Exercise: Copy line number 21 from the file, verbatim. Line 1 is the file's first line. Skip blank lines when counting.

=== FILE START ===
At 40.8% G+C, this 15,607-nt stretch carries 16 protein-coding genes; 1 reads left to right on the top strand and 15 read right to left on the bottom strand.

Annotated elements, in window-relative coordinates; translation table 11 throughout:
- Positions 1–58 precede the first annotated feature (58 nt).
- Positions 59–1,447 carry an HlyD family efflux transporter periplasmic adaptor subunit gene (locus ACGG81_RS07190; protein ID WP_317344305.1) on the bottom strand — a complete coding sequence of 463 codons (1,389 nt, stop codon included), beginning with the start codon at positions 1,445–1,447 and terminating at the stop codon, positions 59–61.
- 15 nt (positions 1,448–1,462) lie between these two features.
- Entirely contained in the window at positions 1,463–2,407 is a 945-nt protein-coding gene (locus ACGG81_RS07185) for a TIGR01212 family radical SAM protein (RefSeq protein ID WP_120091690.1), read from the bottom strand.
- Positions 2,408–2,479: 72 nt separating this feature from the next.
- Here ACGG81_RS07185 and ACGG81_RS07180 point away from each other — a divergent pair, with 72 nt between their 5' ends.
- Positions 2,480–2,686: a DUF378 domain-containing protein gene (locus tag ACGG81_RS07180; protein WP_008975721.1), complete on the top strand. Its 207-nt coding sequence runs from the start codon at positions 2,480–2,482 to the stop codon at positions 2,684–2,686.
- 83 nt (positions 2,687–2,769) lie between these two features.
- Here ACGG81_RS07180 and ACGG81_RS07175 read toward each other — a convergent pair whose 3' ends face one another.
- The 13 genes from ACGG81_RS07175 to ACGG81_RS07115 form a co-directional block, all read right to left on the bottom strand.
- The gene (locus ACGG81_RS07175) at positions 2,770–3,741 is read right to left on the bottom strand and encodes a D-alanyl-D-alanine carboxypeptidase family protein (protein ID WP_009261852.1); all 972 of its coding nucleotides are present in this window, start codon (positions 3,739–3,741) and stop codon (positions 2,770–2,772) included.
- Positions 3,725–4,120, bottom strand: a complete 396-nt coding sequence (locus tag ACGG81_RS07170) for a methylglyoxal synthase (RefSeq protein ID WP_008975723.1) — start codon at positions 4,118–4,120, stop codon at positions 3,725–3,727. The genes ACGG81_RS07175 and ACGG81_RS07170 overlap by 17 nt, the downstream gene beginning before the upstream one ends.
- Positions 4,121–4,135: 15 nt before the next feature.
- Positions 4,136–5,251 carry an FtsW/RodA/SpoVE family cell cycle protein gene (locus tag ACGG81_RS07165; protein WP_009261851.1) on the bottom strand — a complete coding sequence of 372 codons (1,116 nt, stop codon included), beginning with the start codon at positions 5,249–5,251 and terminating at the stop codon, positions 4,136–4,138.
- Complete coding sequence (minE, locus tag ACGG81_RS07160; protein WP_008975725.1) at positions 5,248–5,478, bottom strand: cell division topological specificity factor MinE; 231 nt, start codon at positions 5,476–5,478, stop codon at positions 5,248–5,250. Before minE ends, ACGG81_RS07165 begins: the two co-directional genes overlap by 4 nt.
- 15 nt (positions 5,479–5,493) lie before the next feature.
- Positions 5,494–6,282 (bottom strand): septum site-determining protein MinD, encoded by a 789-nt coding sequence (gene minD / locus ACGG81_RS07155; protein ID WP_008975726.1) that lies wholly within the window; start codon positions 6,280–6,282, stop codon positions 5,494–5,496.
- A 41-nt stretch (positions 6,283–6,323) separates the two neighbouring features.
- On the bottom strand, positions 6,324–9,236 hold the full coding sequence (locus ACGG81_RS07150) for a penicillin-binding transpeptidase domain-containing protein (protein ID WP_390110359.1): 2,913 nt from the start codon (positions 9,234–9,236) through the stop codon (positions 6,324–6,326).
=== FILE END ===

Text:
- On the bottom strand, positions 6,324–9,236 hold the full coding sequence (locus ACGG81_RS07150) for a penicillin-binding transpeptidase domain-containing protein (protein ID WP_390110359.1): 2,913 nt from the start codon (positions 9,234–9,236) through the stop codon (positions 6,324–6,326).